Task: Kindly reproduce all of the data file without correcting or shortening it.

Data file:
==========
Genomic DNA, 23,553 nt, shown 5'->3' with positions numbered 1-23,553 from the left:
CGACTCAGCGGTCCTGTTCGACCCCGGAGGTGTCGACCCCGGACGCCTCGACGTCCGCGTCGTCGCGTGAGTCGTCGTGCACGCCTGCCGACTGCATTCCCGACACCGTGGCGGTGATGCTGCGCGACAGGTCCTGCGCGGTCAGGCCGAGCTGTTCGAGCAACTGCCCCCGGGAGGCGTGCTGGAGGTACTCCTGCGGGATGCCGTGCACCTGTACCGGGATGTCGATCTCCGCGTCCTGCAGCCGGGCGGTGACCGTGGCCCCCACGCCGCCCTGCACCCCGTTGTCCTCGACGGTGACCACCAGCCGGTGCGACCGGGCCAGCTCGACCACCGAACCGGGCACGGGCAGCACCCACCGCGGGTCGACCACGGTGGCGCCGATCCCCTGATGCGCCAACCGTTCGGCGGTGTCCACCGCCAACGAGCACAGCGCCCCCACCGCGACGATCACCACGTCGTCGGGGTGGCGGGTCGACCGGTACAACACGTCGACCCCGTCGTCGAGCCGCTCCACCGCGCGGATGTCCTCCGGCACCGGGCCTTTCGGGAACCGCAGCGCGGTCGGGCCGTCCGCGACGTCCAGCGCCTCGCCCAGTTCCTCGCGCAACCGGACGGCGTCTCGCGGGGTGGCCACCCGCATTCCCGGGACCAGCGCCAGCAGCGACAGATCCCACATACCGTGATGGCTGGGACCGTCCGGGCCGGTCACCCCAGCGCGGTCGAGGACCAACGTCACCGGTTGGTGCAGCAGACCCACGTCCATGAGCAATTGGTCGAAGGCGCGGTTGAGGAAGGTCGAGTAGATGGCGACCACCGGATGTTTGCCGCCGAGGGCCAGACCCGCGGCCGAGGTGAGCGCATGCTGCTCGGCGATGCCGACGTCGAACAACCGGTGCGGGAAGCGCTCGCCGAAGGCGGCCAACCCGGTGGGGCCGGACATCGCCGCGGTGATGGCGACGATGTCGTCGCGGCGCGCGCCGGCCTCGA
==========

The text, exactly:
Genomic DNA, 23,553 nt, shown 5'->3' with positions numbered 1-23,553 from the left:
CGACTCAGCGGTCCTGTTCGACCCCGGAGGTGTCGACCCCGGACGCCTCGACGTCCGCGTCGTCGCGTGAGTCGTCGTGCACGCCTGCCGACTGCATTCCCGACACCGTGGCGGTGATGCTGCGCGACAGGTCCTGCGCGGTCAGGCCGAGCTGTTCGAGCAACTGCCCCCGGGAGGCGTGCTGGAGGTACTCCTGCGGGATGCCGTGCACCTGTACCGGGATGTCGATCTCCGCGTCCTGCAGCCGGGCGGTGACCGTGGCCCCCACGCCGCCCTGCACCCCGTTGTCCTCGACGGTGACCACCAGCCGGTGCGACCGGGCCAGCTCGACCACCGAACCGGGCACGGGCAGCACCCACCGCGGGTCGACCACGGTGGCGCCGATCCCCTGATGCGCCAACCGTTCGGCGGTGTCCACCGCCAACGAGCACAGCGCCCCCACCGCGACGATCACCACGTCGTCGGGGTGGCGGGTCGACCGGTACAACACGTCGACCCCGTCGTCGAGCCGCTCCACCGCGCGGATGTCCTCCGGCACCGGGCCTTTCGGGAACCGCAGCGCGGTCGGGCCGTCCGCGACGTCCAGCGCCTCGCCCAGTTCCTCGCGCAACCGGACGGCGTCTCGCGGGGTGGCCACCCGCATTCCCGGGACCAGCGCCAGCAGCGACAGATCCCACATACCGTGATGGCTGGGACCGTCCGGGCCGGTCACCCCAGCGCGGTCGAGGACCAACGTCACCGGTTGGTGCAGCAGACCCACGTCCATGAGCAATTGGTCGAAGGCGCGGTTGAGGAAGGTCGAGTAGATGGCGACCACCGGATGTTTGCCGCCGAGGGCCAGACCCGCGGCCGAGGTGAGCGCATGCTGCTCGGCGATGCCGACGTCGAACAACCGGTGCGGGAAGCGCTCGCCGAAGGCGGCCAACCCGGTGGGGCCGGACATCGCCGCGGTGATGGCGACGATGTCGTCGCGGCGCGCGCCGGCCTCGA